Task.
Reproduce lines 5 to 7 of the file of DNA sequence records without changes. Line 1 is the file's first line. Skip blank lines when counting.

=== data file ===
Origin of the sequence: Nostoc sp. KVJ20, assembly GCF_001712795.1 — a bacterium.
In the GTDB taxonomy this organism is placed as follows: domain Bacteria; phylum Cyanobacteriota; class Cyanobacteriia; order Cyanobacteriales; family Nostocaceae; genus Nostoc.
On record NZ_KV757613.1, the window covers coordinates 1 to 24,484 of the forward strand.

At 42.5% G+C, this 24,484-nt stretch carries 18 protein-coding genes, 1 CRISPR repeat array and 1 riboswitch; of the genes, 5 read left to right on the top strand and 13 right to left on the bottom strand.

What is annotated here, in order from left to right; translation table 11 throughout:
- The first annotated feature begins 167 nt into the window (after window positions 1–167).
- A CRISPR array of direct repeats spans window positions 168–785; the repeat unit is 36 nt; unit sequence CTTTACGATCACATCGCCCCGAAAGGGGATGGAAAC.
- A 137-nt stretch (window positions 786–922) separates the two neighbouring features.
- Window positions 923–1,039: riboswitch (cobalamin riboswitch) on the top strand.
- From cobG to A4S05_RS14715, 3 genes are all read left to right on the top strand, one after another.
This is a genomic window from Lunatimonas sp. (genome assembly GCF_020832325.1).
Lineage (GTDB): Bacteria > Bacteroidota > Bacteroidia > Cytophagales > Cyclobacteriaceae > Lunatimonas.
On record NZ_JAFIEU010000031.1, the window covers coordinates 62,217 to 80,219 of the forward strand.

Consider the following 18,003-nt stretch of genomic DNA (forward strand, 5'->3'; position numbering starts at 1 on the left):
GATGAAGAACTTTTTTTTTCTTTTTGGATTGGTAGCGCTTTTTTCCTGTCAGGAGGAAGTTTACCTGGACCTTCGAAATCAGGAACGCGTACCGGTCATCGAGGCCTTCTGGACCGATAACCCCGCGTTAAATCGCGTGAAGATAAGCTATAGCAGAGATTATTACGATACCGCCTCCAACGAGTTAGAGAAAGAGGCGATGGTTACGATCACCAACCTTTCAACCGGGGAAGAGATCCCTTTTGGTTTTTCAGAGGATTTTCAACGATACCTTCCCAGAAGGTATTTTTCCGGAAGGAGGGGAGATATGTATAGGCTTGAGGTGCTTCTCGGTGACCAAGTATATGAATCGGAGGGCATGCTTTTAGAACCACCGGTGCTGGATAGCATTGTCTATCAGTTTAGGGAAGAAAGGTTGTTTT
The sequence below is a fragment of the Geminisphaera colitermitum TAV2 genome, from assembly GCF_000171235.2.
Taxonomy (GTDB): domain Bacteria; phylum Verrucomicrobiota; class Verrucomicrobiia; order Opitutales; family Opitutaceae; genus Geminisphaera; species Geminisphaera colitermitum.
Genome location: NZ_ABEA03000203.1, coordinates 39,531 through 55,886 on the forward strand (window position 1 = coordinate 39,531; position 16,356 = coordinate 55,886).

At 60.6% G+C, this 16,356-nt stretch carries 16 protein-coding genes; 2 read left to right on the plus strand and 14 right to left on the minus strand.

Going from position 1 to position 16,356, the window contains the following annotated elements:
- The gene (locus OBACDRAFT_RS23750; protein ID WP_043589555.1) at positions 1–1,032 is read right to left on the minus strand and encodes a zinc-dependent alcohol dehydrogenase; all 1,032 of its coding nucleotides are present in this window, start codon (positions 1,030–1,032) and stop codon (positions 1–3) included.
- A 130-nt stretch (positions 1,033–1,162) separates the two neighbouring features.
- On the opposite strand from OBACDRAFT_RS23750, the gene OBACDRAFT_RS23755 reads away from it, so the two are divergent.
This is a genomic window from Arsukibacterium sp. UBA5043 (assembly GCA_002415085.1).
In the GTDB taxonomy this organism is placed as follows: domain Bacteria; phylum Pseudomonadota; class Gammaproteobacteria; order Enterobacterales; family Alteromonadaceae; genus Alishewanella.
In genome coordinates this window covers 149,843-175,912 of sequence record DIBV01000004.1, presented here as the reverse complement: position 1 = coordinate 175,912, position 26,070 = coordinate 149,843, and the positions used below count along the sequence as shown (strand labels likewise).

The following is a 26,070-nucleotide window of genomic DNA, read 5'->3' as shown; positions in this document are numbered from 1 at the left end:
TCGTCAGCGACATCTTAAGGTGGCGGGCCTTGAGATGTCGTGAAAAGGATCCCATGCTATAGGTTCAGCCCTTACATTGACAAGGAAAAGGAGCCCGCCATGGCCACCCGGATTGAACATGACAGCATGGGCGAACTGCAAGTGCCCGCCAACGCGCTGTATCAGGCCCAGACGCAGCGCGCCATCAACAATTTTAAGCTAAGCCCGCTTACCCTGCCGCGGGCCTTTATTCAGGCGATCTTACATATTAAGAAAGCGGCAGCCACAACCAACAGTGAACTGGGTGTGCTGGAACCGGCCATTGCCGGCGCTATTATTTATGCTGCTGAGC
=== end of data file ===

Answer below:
What is annotated here, in order from left to right; translation table 11 throughout:
- The first annotated feature begins 167 nt into the window (after window positions 1–167).
- A CRISPR array of direct repeats spans window positions 168–785; the repeat unit is 36 nt; unit sequence CTTTACGATCACATCGCCCCGAAAGGGGATGGAAAC.